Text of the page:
This year the world celebrates the 400th anniversary of the publication of the book now known as Shakespeare’s First Folio. Trinity College Dublin Library is proud to own the only copy known to remain in Ireland. While not exactly a rare book – slightly under a third of the print run of about 750 copies are still extant – it is not easy to come by, either. Very few remain in private hands and the Folger Shakespeare Library in Washington DC alone has collected over 80 copies! When it was printed, a copy cost about £1 – a great deal of money at the time. It was definitely a luxury item – in real terms costing about the equivalent of a high-end, brand new iPhone today. Even so, it had presumably sold out in under ten years as the “Second Folio” was printed in 1632, followed by a third in 1664 and a fourth in 1685.
By the time of Shakespeare’s death in 1616, only about half of his plays had appeared in print. Traditionally, folios (larger than most books) were reserved for prestigious projects, but Shakespeare was so prolific that his collected works had to be this size. Even with the text in two columns, it still runs to over 900 pages! Although Ben Jonson had published a folio-sized volume of his work in 1616, Shakespeare’s was the first to contain solely dramatic text. John Heminge and Henry Condell, friends of Shakespeare and members of his troupe of players, The King’s Men, collected and published the plays as official versions “where (before) you were abus’d with diverse stolne, and surreptitious copies, maimed and deformed by the frauds and stealthes of iniurious imposters” as they say in their letter to the reader published at the front of the volume.
In 1805, Trinity College Dublin paid £26 11s. 6d for our copy of the First Folio when the library of Arthur Browne, a graduate and Fellow of the College, was auctioned after his death. He was Professor of both Law and Greek, a popular teacher and prodigious linguist, and MP for Trinity from 1783 until 1800. Browne has written on one of the preliminary blank leaves how to identify a true first edition, which he copied from a note he saw in Lord Charlemont’s copy.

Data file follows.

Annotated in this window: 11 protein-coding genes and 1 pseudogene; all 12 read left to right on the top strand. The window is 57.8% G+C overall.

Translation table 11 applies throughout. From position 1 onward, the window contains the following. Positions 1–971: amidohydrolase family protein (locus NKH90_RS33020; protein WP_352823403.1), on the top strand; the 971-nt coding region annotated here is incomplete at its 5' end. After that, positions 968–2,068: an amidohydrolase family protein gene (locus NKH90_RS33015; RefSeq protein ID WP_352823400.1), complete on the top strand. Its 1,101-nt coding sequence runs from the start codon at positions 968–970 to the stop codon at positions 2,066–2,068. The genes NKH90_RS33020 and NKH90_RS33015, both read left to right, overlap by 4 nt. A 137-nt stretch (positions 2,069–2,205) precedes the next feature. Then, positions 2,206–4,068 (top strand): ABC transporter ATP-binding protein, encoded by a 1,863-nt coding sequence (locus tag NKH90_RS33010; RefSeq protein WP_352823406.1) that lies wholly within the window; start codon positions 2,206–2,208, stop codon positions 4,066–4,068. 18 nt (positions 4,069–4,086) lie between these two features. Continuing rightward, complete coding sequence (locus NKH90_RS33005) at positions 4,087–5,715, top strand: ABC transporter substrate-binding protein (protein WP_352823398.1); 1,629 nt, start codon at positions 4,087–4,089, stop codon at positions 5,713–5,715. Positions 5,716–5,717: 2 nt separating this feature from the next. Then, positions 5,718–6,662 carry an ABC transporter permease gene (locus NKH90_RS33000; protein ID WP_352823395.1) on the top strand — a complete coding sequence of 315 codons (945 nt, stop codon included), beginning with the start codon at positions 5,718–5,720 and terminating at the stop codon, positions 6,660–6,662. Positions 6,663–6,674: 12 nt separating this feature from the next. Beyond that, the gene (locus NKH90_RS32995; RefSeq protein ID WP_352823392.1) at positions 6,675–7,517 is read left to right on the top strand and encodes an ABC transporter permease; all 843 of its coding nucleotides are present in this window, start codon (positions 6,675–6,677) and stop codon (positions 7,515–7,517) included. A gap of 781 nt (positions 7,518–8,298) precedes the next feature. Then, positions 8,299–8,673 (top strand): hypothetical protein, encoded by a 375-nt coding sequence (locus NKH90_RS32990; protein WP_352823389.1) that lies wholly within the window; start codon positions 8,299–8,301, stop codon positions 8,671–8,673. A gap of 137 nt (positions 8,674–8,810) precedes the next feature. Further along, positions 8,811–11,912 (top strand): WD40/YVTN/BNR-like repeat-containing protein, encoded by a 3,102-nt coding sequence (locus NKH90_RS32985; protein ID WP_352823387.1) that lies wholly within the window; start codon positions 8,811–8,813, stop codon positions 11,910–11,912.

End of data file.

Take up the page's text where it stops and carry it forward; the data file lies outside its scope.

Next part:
There are plenty of signs that the book was well-used before it came to Trinity. One page of Henry V bears a paw print; there are what might be wine or coffee stains; a candle burn in Henry VI goes through several pages; RB (whom we have not yet been able to identify, but who may have been one of Arthur Browne’s children) has initialed some of the plays’ titles; some sections have been circled, crossed through or, in one instance in The Winter’s Tale, altered. Some pages have been repaired and, in these places, the text has been written in by hand in a perfect imitation of the printed font.
Readers often request the First Folio (shelfmark OL Safe 2.1), to consult individually or to hold classes with it in the reading room. However, wherever you are, you can now view every page online, thanks to our wonderful Digital Collections staff. Just click here: Digital Object Identifier. Happy reading!
Most of the information in this post comes from a talk given by Professor Andy Murphy of the School of English on 12 April 2023 in the Long Room Hub.